Not only can you rearrange your icons, but you can place them exactly where you want them — they don’t have to sit next to each other like they do on iOS if you don’t want them to. So if you have a wallpaper of your newborn baby, for example, and you don’t want their face to be covered by icons, you can place four apps at the top of the screen and four at the bottom, leaving the center clear.

Android has folders, too, but they’re not limited to just 12 apps. I’ve never understood why this is the case on iOS; having to make numerous folders because you have more than 12 games installed is just silly.

I quite like the look of stock Android, but if you choose to, you can give the platform a complete overhaul by installing a custom launcher. You don’t need to root or perform any unauthorized tweaks for this — everything you need can be found in Google Play. Just grab a launcher and download a theme you like — there are literally thousands to choose from.


It annoys me when I have to open an app to see basic information on my iPhone.

Ah, widgets. I’ve mentioned them time and time again — you’re probably bored of hearing it — but I love Android’s widgets. They provide you with all sorts of real-time information right on your home screen. You can view live sports scores, breaking news stories, your website’s statistics, the weather forecast, your email inbox, and lots more without opening a single app. And with Android 4.2 Jelly Bean, you can add widgets to your lock screen, so you get all of this information without even unlocking your device.

I know widgets aren’t perfect; some are ugly, some consume too much data, and some will drain your battery life. But once you start using them and you begin to rely on them, you wonder why other smartphones don’t have them. When I use my iPhone now, it annoys me that I have to find and open an app for basic information — such as the weather forecast.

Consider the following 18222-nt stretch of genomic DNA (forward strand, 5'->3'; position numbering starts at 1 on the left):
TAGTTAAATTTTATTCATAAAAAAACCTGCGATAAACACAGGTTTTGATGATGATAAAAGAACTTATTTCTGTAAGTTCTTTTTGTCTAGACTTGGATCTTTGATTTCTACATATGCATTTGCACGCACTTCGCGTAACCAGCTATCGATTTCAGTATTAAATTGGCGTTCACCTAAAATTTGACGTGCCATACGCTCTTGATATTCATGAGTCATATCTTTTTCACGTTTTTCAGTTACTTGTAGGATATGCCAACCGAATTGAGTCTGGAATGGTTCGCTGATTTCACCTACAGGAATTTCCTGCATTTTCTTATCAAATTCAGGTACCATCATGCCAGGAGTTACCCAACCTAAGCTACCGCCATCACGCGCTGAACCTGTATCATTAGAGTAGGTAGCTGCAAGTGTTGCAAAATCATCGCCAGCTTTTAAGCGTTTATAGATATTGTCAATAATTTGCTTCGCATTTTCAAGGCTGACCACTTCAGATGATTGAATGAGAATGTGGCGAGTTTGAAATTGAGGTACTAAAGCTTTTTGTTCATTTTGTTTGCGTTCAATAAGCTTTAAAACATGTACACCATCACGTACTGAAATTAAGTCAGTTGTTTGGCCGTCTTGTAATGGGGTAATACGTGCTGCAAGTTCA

Default Apps

The majority of Apple’s default apps in iOS are great, but I don’t want to be forced to use them if I don’t want to. I much prefer Google’s Chrome browser to Safari, and I like Sparrow better than Mail. But I still can’t make these default apps in iOS 6. So if I tap on a URL someone sends me in a text message, it automatically opens in Safari — whether I like it or not.

With my Nexus 4, I can choose my default apps myself, and the ones I don’t like I never have to use. I’ve replaced Google’s built-in email client, text messaging app, and video player with third-party solutions that I prefer. I can’t uninstall Google’s completely, but they never get in my way.


Sharing files between apps isn’t easy on the iPhone.

This is a big one for me — the ability to share different files between different apps. Again, your options are limited on iOS; apps don’t really work all that well together, and moving things between them isn’t easy. Part of the problem is that Apple doesn’t allow us to access the iOS file system, so you can’t save files to certain folders that other apps can then access.

As an example, I sent myself an MP3 file via email. On my iPhone, I could open it, or I could send it to Evernote, Dropbox, or a new email. On my Nexus 4, I could open it in one of three media players I had installed, or I could save it to my ‘Downloads’ folder. From there I had the option to send it to Evernote and Dropbox — just like on the iPhone — but I could also send it via Skype, WhatsApp, Bluetooth, or one of three email clients. I could also move it to other folders, copy it, rename it, or stick in in a zip file.